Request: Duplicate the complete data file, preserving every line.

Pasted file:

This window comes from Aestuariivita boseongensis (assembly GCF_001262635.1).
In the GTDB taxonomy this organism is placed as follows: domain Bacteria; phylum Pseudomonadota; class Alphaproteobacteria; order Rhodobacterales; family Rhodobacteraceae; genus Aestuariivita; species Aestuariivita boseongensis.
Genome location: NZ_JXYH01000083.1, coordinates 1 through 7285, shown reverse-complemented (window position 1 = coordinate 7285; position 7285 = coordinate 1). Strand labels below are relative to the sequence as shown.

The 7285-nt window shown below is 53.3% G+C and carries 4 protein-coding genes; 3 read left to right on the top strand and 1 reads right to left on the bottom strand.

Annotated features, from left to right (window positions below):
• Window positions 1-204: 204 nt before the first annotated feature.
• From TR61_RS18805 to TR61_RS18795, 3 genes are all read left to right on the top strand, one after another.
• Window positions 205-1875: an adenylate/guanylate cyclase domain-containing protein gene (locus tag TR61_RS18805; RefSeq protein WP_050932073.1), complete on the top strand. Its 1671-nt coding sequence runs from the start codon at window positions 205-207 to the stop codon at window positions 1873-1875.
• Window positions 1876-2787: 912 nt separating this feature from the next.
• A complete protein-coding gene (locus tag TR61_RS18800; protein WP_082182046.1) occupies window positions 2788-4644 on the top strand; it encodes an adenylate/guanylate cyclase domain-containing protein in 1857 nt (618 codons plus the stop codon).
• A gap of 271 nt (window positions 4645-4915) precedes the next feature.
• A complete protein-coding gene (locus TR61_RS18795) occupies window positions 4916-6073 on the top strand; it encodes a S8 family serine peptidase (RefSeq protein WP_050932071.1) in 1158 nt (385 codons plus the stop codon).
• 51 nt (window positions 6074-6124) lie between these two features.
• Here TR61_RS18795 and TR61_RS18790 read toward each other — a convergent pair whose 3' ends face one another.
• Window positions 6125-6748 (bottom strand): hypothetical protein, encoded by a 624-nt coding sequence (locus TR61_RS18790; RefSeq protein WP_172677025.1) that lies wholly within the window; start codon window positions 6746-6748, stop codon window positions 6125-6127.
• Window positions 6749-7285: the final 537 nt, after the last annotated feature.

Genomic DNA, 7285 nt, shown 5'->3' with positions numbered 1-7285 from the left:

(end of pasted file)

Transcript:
This window comes from Aestuariivita boseongensis (assembly GCF_001262635.1).
In the GTDB taxonomy this organism is placed as follows: domain Bacteria; phylum Pseudomonadota; class Alphaproteobacteria; order Rhodobacterales; family Rhodobacteraceae; genus Aestuariivita; species Aestuariivita boseongensis.
Genome location: NZ_JXYH01000083.1, coordinates 1 through 7285, shown reverse-complemented (window position 1 = coordinate 7285; position 7285 = coordinate 1). Strand labels below are relative to the sequence as shown.

The 7285-nt window shown below is 53.3% G+C and carries 4 protein-coding genes; 3 read left to right on the top strand and 1 reads right to left on the bottom strand.

Annotated features, from left to right (window positions below):
• Window positions 1-204: 204 nt before the first annotated feature.
• From TR61_RS18805 to TR61_RS18795, 3 genes are all read left to right on the top strand, one after another.
• Window positions 205-1875: an adenylate/guanylate cyclase domain-containing protein gene (locus tag TR61_RS18805; RefSeq protein WP_050932073.1), complete on the top strand. Its 1671-nt coding sequence runs from the start codon at window positions 205-207 to the stop codon at window positions 1873-1875.
• Window positions 1876-2787: 912 nt separating this feature from the next.
• A complete protein-coding gene (locus tag TR61_RS18800; protein WP_082182046.1) occupies window positions 2788-4644 on the top strand; it encodes an adenylate/guanylate cyclase domain-containing protein in 1857 nt (618 codons plus the stop codon).
• A gap of 271 nt (window positions 4645-4915) precedes the next feature.
• A complete protein-coding gene (locus TR61_RS18795) occupies window positions 4916-6073 on the top strand; it encodes a S8 family serine peptidase (RefSeq protein WP_050932071.1) in 1158 nt (385 codons plus the stop codon).
• 51 nt (window positions 6074-6124) lie between these two features.
• Here TR61_RS18795 and TR61_RS18790 read toward each other — a convergent pair whose 3' ends face one another.
• Window positions 6125-6748 (bottom strand): hypothetical protein, encoded by a 624-nt coding sequence (locus TR61_RS18790; RefSeq protein WP_172677025.1) that lies wholly within the window; start codon window positions 6746-6748, stop codon window positions 6125-6127.
• Window positions 6749-7285: the final 537 nt, after the last annotated feature.

Genomic DNA, 7285 nt, shown 5'->3' with positions numbered 1-7285 from the left: